Hungary’s right-wing Jobbik party is to resubmit a proposed constitutional amendment to parliament which would ban the resettlement of migrants in the country, after it fell thanks to its own members voting against it.
The party’s representatives in parliament were slammed as a “bunch of softies” by Prime Minister Viktor Orbán for boycotting a vote last week to ratify the results of a recent referendum on whether to accept the migrant quota handed down by Brussels.
The vote fell two short of achieving the two-thirds majority of 133 required to pass the amendment.
But Jobbik have countered that they boycotted the vote because Orbán’s Fidesz party were refusing to add a rider to scrap a scheme allowing foreigners to buy residency rights. Following the government’s refusal to bring the issue back to parliament, Jobbik have announced that they will be reintroducing the amendment – with the rider attached.
Gabor Vona, the party’s chairman, told reporters he planned to resubmit the amendment verbatim, with just a one-sentence addition, the Independent has reported.
“We have always been against the residency bonds,” Mr. Vona said. “With the plebiscite after the referendum we received an opportunity to raise this issue in a much more powerful way.
“It is downright absurd that just two weeks ago, after an anti-immigrant campaign … the government opened a residency bond sales point in Iraq, not far from the centre of Isis.”
Vona said the residency scheme was evidence of endemic corruption in the Hungarian state apparatus, an allegation denied by the Hungarian government.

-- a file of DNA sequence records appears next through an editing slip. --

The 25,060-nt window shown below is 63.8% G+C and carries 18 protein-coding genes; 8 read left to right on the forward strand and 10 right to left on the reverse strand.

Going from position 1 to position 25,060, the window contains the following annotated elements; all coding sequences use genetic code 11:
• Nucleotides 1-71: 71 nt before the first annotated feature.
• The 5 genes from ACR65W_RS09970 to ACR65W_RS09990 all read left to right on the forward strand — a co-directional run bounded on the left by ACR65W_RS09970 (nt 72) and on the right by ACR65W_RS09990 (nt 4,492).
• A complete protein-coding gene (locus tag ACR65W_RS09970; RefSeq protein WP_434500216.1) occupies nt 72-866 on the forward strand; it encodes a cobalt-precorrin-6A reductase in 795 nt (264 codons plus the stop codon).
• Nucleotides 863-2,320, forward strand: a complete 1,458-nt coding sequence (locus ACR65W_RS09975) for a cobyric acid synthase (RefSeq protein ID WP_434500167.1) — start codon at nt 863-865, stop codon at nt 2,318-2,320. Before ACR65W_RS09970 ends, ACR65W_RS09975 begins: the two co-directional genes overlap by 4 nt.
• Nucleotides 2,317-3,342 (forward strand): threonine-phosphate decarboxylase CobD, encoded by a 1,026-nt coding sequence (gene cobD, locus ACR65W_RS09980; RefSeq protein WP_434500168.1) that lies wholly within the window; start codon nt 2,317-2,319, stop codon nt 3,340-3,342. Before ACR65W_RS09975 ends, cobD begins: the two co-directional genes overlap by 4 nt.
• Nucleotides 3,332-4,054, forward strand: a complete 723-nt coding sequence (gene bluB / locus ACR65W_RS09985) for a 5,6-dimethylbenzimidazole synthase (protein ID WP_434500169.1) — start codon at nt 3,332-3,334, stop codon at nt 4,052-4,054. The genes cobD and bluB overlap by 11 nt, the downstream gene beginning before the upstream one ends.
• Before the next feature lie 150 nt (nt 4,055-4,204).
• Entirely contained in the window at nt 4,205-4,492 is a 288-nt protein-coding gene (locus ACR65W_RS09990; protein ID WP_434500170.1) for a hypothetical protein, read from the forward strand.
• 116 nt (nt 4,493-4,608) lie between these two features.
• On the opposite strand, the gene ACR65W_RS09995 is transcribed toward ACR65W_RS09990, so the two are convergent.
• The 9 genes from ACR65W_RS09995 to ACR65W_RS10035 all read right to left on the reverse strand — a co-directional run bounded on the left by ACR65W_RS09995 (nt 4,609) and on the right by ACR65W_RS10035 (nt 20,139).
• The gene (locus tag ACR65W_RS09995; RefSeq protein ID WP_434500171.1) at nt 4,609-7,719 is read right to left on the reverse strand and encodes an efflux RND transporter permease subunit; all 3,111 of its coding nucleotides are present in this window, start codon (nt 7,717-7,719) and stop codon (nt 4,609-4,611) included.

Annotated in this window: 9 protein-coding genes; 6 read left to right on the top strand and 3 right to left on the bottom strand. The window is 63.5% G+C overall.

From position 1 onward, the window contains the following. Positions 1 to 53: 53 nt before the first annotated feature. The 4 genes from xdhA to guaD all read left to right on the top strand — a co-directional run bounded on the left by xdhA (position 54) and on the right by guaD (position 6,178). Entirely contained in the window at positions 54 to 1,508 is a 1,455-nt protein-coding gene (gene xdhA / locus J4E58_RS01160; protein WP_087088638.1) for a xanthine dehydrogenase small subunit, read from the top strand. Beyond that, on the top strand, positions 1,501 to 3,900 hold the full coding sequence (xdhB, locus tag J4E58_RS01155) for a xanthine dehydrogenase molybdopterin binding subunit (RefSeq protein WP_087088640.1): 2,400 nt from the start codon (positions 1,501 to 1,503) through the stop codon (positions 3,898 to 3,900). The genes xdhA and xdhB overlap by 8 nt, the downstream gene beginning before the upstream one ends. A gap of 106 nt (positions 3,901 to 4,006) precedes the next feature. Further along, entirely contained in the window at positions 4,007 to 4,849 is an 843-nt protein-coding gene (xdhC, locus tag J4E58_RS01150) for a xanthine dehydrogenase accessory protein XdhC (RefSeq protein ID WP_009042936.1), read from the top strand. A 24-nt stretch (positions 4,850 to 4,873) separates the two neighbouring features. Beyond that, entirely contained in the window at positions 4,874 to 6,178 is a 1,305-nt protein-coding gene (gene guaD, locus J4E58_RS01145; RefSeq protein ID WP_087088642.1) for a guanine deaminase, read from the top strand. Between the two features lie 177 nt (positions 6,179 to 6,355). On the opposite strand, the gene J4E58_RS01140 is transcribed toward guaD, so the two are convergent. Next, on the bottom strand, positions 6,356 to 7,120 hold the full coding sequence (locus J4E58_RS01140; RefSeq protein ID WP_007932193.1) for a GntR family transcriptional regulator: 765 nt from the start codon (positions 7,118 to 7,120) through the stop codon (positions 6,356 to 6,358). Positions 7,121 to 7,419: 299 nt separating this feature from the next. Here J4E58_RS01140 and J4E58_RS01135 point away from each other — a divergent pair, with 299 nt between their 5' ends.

“Now we’ll see how important the constitutional amendment is for [Mr. Orbán’s party] Fidesz,” Mr. Vona said.
Giving way to Jobbik’s demands to add the line on residency permits would have been politically difficult for Mr. Orban, who on Friday said he would not be resubmitting the amendment. It remains to be seen how he will deal with Jobbik’s proposal to bring the amendment back to parliament.
The lastest polling, conducted by Tarki, shows support for Jobbik at 10 per cent in October, down from 14 per cent in July. Fidesz, meanwhile, has strengthened its lead by two points to reach 32 per cent. The next election is due to take place in 2018.
In light of strong popular opposition to the migrant relocation scheme, the European Union signalled on Monday that it may not take action against those countries who do not wish to take part.
Last September EU countries agreed to relocate 160,000 migrants from Greece and Italy. On Monday European Commission spokeswoman Natasha Bertaud said that “it should be possible to relocate everyone and that is what it is important to focus on”.